When a widely shared media friend dies unexpectedly and “before their time,” the unusual nature of the relationship explodes in the public sphere. To banish the demons of grief and helplessness, thousands of people spontaneously gather in streets or parks, or hold vigils near the media friend’s home or place of death.

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That’s what happened when John Lennon was gunned down. Strangers embraced and wept. Crowds stood in silent witness or chanted the dead hero’s words or songs. Such pain is paradoxical—it feels personal yet is strengthened by the extent to which it is shared with the crowd.

Ironically, but appropriately, the media that give birth to these relationships also provide the most ritualized settings for mourning a media friend’s death. Radio and television present specials, retrospectives, and commentaries. “Never before seen” photos and videos are a kind of cultural séance, extending the connection past the grave.

The final irony, then, is that in many ways, the media friend never dies. The only means through which most people came to know him or her—media images and sounds—remain available forever. When a media friend dies, the relationship is embalmed rather than destroyed. Nevertheless, the sense of loss is profound.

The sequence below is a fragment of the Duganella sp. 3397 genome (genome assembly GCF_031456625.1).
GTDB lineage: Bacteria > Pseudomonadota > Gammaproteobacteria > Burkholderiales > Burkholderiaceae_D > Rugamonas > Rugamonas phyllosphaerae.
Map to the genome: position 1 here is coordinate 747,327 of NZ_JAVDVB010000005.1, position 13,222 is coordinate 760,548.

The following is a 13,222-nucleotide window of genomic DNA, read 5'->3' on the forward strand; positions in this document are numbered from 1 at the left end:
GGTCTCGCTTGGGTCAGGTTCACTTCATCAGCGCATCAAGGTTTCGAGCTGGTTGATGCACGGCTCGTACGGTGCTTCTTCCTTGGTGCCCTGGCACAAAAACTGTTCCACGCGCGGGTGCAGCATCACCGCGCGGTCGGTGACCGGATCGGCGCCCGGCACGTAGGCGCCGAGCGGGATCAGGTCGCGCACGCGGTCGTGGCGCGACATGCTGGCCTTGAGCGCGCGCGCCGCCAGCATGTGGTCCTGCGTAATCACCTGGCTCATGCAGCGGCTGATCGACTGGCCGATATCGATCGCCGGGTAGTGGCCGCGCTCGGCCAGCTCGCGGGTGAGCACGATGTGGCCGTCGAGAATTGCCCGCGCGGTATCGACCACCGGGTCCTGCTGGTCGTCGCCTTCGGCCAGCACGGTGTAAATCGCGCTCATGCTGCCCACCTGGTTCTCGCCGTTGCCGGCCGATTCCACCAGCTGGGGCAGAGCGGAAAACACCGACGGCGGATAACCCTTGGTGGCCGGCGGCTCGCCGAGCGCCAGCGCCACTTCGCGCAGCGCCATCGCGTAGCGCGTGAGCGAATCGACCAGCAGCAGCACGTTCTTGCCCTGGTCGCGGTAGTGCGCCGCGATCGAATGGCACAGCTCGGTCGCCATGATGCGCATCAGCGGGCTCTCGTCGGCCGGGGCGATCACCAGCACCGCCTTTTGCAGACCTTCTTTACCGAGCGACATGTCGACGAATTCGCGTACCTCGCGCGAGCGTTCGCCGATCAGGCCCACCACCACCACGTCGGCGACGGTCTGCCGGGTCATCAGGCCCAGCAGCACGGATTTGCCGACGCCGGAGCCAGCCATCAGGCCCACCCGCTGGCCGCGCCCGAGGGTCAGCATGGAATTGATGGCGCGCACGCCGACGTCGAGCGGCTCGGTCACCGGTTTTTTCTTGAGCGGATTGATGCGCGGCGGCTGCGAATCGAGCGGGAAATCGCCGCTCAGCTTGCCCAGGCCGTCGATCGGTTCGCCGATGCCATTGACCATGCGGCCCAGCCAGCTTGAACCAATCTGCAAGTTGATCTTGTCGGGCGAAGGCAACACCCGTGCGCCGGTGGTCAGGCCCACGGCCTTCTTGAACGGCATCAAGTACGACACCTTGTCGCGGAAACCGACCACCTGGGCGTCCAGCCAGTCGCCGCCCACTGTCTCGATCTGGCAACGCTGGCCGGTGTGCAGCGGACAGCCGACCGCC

John Lennon was fearless in speaking about peace and justice and asking us to imagine a better world. You still can feel and hear both his presence and his painful absence at every antiwar rally, environmental action, and police brutality protest over the last forty years. Indeed, his songs are often part of the soundtracks for progressive political action.

Of course, ties to media friends are often commercially fabricated. And yet, these relationships are still very human, very caring. No analysis of these unreal, but real relationships can explain away or weaken their emotional power. We may never have seen them in the flesh, and they would never have taken note of our own deaths, but when our media friends die or are killed, we feel pain. We worry about their widowed spouses and fret over the children who have lost a parent. We dwell on ways the tragedy could have been avoided. Sometimes, we even feel partly responsible, as if we could have saved or warned them.

I understand the absurdity of many aspects of the relationships with media friends, yet I have also felt all these things. Although decades have passed since Lennon was murdered, my emotions remain raw. Yes, I never really knew him. Yes, he was not even aware of my existence. Yet I found my political voice with his help, and he has inspired millions around the world not to be silent in the face of militarism and injustice. The simple truth is, I still feel him marching beside me now—and I still miss him.

Joshua Meyrowitz

Joshua Meyrowitz

Joshua Meyrowitz is Professor Emeritus of Media Studies at the University of New Hampshire. The ideas here are drawn from his award-winning book, "No Sense of Place: The Impact of Electronic Media on Social Behavior" (1986). The author can be reached at joshua.meyrowitz [at] unh.edu